The firmness/hardness of a product is one of the most widely used properties to gauge the texture of a food. A simple compression test is an easy and repeatable way to measure this characteristic. Meat products, such as sausages, can be evaluated for the bite force required (the product's shear resistance) by this method.

For this this test, an entire cocktail sausage was placed on the system. The compression plate moved down to a predetermined point and then returned back to the starting point.

At the conclusion of the test, the TL software was used to measure the maximum force that occurred during the test. This information can then be correlated to the process and the formulation, giving the producer valuable information relating to their product.

Food Technology Systems: TMS Pro Computer-Controlled and Touch Texture Analyzers

Case Study: Cocktail Sausage Shear Resistance

Soft candy sample compression test

Candy (Soft) Compression Testing by Compression Platen Method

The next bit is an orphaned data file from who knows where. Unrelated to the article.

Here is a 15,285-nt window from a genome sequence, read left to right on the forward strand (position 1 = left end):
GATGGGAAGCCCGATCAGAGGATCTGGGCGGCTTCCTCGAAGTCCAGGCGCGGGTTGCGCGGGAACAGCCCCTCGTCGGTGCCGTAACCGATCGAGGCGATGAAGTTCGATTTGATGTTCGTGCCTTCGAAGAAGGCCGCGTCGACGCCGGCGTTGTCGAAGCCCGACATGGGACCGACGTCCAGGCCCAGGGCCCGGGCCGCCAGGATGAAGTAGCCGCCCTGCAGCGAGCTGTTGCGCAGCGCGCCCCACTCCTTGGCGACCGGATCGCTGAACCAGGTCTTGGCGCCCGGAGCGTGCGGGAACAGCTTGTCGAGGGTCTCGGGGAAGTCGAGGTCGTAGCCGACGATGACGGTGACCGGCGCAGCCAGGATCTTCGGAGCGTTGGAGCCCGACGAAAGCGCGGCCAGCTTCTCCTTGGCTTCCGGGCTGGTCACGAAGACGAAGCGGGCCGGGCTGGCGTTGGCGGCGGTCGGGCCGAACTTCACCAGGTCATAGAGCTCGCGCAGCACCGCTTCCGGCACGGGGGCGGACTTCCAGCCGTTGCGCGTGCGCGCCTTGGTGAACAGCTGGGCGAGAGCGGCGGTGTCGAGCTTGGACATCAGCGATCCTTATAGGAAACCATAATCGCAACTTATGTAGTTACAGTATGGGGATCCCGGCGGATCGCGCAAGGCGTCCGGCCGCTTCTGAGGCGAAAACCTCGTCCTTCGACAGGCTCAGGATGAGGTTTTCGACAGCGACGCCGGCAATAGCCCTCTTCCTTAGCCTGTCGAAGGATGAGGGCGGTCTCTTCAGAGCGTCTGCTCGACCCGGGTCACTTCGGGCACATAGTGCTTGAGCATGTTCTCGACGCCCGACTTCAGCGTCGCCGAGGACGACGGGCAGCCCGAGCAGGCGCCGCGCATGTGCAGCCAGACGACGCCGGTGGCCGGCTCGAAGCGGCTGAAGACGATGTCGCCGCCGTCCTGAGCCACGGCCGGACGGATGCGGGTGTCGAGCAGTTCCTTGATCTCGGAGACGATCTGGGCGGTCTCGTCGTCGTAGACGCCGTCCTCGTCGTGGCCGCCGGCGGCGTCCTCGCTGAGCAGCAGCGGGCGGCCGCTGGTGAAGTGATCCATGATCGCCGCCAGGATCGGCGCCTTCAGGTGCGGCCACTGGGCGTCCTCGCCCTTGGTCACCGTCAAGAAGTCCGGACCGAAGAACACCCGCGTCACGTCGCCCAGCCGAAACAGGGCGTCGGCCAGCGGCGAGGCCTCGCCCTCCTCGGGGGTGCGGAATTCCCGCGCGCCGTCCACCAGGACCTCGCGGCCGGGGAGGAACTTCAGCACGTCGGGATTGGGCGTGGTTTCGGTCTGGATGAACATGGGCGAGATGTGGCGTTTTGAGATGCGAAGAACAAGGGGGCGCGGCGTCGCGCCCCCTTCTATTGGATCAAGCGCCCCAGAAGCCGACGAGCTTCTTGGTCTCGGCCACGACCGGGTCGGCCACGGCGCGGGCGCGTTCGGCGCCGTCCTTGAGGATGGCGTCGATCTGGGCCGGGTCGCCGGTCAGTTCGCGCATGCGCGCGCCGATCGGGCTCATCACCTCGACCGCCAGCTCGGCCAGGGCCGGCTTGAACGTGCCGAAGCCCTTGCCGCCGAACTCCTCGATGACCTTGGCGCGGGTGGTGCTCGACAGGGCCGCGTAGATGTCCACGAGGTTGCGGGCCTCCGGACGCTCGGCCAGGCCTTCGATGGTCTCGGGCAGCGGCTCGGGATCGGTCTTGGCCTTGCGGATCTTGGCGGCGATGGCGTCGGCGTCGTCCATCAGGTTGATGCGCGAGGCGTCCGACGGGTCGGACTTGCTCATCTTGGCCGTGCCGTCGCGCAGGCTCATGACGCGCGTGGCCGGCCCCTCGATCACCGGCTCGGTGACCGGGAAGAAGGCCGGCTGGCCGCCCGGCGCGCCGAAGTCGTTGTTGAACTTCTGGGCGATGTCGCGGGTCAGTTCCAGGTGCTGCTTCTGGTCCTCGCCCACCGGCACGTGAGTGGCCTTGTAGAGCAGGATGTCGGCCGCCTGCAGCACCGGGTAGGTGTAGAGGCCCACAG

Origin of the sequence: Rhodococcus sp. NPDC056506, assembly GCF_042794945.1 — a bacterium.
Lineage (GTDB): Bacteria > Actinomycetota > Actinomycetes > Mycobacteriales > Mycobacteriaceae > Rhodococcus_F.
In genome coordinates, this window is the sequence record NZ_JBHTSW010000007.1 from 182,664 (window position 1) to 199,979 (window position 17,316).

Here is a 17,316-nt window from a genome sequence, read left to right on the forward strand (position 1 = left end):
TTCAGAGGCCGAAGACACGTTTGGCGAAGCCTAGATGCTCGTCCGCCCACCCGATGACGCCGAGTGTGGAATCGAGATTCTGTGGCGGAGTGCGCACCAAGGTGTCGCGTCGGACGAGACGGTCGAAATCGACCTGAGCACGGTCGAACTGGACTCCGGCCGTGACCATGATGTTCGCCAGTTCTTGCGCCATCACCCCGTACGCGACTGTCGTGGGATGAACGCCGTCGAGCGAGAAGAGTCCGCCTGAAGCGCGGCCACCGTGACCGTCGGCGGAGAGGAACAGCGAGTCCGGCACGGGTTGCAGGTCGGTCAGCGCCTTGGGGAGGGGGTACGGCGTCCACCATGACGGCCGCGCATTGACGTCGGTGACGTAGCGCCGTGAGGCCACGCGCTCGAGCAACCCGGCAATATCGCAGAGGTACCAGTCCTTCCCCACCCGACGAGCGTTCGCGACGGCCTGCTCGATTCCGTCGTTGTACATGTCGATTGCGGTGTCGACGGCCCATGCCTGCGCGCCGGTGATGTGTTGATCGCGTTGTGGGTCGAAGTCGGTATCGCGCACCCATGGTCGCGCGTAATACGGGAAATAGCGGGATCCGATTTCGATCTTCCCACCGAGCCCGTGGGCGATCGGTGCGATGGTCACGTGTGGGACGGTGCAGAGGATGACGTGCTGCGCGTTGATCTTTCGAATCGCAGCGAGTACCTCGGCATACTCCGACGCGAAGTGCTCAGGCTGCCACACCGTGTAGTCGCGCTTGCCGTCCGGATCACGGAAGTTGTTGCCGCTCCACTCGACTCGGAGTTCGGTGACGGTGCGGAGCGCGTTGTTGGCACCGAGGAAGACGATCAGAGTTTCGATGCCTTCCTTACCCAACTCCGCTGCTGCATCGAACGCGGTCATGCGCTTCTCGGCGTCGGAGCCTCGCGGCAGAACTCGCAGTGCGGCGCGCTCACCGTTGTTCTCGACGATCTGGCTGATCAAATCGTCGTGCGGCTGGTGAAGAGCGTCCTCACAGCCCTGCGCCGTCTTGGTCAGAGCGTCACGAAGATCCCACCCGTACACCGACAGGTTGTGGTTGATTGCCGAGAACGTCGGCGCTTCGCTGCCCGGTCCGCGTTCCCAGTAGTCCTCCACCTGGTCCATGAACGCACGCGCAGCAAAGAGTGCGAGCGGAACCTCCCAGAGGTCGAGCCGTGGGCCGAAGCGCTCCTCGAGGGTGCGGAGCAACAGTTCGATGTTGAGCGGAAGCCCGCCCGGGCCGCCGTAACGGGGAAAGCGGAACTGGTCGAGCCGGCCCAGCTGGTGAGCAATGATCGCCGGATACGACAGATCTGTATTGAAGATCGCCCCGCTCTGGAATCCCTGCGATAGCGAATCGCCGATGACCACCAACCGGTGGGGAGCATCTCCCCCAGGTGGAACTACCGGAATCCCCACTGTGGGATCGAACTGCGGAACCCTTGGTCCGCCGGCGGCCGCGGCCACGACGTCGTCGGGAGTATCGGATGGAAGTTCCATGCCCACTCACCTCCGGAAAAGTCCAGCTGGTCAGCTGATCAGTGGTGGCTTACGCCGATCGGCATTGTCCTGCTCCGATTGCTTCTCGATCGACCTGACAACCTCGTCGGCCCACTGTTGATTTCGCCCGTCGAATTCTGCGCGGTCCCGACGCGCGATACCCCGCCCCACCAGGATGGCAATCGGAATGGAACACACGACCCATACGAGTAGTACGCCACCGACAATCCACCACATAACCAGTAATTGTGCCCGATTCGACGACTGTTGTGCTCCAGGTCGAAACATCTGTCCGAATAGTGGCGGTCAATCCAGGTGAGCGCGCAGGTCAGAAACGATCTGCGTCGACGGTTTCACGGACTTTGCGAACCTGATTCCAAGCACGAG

Many products require only a simple compression test to give usable textural information. For soft candy, a certain level of hardness/firmness is all that is needed to determine whether or not the product meets certain quality controls.

To measure this, the sample is placed on the fixture table. A compression plate is then used to compress the sample to a certain distance.

The software then calculates the force/distance curve and gives the user valuable information about the sample that can be directly correlated to certain processing parameters and the formulation.

Food Technology Systems: TMS Pro Computer Controlled and Touch Texture Analyzers

Caramels bulk analysis hardness test

Caramels Bulk Hardness Testing by Cup and Plunger Compression Method

Some products are more easily tested in a bulk form, meaning several pieces are tested at once instead of just one piece at a time.

For this test, samples were weighed and then planed in the sample cup. Then a plunger moved down and compressed the sample to a set distance from the base of the cup.

At the conclusion of the test, the software calculates the peak force for the test cycle. This number can be directly related to the hardness of the samples, which the manufacturers can use to understand process changes and make necessary adjustments.

Food Technology Systems: TMS Pro Computer Controlled and Touch Texture Analyzers

Chick pea bulk firmness testing

Chick Peas (Garbanzo Beans) Bulk Firmness Testing by Shear Compression Method